Wednesday, January 16, 2019

Massachusetts Appeals Court holds insured's bankruptcy estate barred by issue preclusion from bringing bad faith settlement claim against insurer after injured plaintiff lost on the same claim

Valerie Troiano injured Elsa Villanueva in a car accident.  After a jury trial a judgment of $414,500 entered for Villanueva.   Commerce, Troiano's insurer,  paid the $100,000 policy limit.  An execution against Troiano entered in the amount of $552,352.37 (which presumably included interest.)

Villanueva sued Commerce, alleging that it had engaged in unfair settlement practices when it initially failed to settle her claim for the $100,000 policy limit.  After trial a verdict entered in favor of Commerce on that claim. 

Troiano filed a petition for bankruptcy.  The bankruptcy trustee retained  the same attorney who had represented Villanueva in her unsuccessful claim against Commerce, to pursue a bad faith settlement claim against Commerce on behalf of the bankruptcy estate.  

In Cruickshank v. Mapfre U.S.A, __ N.E.3d __, 2019 WL 122947 (Mass. App. Ct.), the Massachusetts Appeals Court held that the lawsuit must be dismissed on the ground of issue preclusion. 

The doctrine of issue preclusion prevents relitigation of an issue decided in an earlier action between the same parties or their privies.  The question before the court was whether the the trustee of Troiano's bankruptcy estate was in privity with Villanueva, the plaintiff in the earlier unsuccessful claim against Commerce.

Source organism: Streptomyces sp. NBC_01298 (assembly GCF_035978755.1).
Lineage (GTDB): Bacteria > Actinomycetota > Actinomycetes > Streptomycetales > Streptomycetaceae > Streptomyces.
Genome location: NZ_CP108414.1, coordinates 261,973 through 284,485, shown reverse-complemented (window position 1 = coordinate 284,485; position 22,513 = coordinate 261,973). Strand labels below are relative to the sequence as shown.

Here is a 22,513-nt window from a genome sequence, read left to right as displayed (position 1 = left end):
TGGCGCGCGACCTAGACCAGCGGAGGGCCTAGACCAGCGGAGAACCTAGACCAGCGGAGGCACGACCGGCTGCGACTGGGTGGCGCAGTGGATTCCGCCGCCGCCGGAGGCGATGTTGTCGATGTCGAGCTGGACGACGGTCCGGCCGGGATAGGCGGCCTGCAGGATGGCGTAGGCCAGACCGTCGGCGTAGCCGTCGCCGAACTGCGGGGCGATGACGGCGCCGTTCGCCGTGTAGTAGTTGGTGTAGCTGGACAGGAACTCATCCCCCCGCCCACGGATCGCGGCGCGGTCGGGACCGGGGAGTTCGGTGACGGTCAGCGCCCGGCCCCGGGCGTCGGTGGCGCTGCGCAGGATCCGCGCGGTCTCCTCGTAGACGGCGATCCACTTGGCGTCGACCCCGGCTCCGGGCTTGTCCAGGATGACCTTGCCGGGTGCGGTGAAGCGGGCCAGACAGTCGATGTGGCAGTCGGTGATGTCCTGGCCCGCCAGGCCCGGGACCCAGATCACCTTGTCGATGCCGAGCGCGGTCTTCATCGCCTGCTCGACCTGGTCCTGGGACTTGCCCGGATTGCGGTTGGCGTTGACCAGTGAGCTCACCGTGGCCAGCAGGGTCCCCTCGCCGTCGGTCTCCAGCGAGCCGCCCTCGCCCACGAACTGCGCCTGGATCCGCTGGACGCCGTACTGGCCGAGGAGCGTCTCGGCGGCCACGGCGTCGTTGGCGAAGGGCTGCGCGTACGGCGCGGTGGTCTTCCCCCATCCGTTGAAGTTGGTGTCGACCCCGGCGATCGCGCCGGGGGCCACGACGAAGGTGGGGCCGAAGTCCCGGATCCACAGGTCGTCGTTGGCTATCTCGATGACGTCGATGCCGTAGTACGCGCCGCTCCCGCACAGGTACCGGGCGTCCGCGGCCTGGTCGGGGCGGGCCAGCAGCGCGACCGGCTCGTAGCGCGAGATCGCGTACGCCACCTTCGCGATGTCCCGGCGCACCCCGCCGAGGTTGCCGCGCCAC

The court agreed with Commerce that the concept of "virtual representation" applied.  Under that theory, issue preclusion applies if the interests of the parties in the two suits are so closely aligned that the party in the first suit is the virtual representative of the party in the second suit.

The court noted that a trustee in bankruptcy is a fiduciary representing not only the bankruptcy estate but the creditors of the estate.  Therefore, the trustee of Troiano's bankruptcy estate was acting on behalf of Villanueva as a creditor of the estate.  Moreover, the benefit of any recovery on a claim of failure to settle would flow to Villanueva rather than Troiano. Thus, although the trustee (and trustee's attorney) nominally represented Troiano, that representation in the action against Commerce was for the sole benefit of Villanueva.   The doctrine of issue preclusion therefore applied.

Because the holding is based in large part on bankruptcy law, specifically the duties of the bankruptcy trustee, it may not have wider applicability to a situation where the defendant tortfeasor has not declared bankruptcy after a verdict in excess of the policy limit.  That circumstance does not arise very often.  Typically, the defendant will assign to the plaintiff her right to bring a bad faith settlement practices lawsuit against the insurer in exchange for the plaintiff releasing her rights against the defendant.  Few plaintiffs' attorneys see the point in forcing a defendant into bankruptcy, where their client's recovery will be minimal. 

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